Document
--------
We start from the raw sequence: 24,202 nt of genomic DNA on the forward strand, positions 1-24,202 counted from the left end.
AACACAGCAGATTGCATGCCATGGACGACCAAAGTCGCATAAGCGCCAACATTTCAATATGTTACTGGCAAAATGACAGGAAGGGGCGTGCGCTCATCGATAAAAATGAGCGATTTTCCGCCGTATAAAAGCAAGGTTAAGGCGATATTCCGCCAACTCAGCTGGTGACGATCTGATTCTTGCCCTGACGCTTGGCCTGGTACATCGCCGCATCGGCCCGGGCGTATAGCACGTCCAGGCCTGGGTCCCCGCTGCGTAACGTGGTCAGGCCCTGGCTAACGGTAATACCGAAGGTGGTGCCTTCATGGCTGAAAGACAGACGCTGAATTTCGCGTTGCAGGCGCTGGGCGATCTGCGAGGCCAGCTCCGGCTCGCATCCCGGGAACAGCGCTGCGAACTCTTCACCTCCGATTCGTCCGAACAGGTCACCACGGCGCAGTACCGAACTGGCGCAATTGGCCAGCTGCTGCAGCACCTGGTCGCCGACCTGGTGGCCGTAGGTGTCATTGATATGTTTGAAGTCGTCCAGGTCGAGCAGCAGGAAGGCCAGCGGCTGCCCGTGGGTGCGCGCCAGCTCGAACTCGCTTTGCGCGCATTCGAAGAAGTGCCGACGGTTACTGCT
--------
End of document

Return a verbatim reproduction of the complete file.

We start from the raw sequence: 24,202 nt of genomic DNA on the forward strand, positions 1-24,202 counted from the left end.
AACACAGCAGATTGCATGCCATGGACGACCAAAGTCGCATAAGCGCCAACATTTCAATATGTTACTGGCAAAATGACAGGAAGGGGCGTGCGCTCATCGATAAAAATGAGCGATTTTCCGCCGTATAAAAGCAAGGTTAAGGCGATATTCCGCCAACTCAGCTGGTGACGATCTGATTCTTGCCCTGACGCTTGGCCTGGTACATCGCCGCATCGGCCCGGGCGTATAGCACGTCCAGGCCTGGGTCCCCGCTGCGTAACGTGGTCAGGCCCTGGCTAACGGTAATACCGAAGGTGGTGCCTTCATGGCTGAAAGACAGACGCTGAATTTCGCGTTGCAGGCGCTGGGCGATCTGCGAGGCCAGCTCCGGCTCGCATCCCGGGAACAGCGCTGCGAACTCTTCACCTCCGATTCGTCCGAACAGGTCACCACGGCGCAGTACCGAACTGGCGCAATTGGCCAGCTGCTGCAGCACCTGGTCGCCGACCTGGTGGCCGTAGGTGTCATTGATATGTTTGAAGTCGTCCAGGTCGAGCAGCAGGAAGGCCAGCGGCTGCCCGTGGGTGCGCGCCAGCTCGAACTCGCTTTGCGCGCATTCGAAGAAGTGCCGACGGTTACTGCT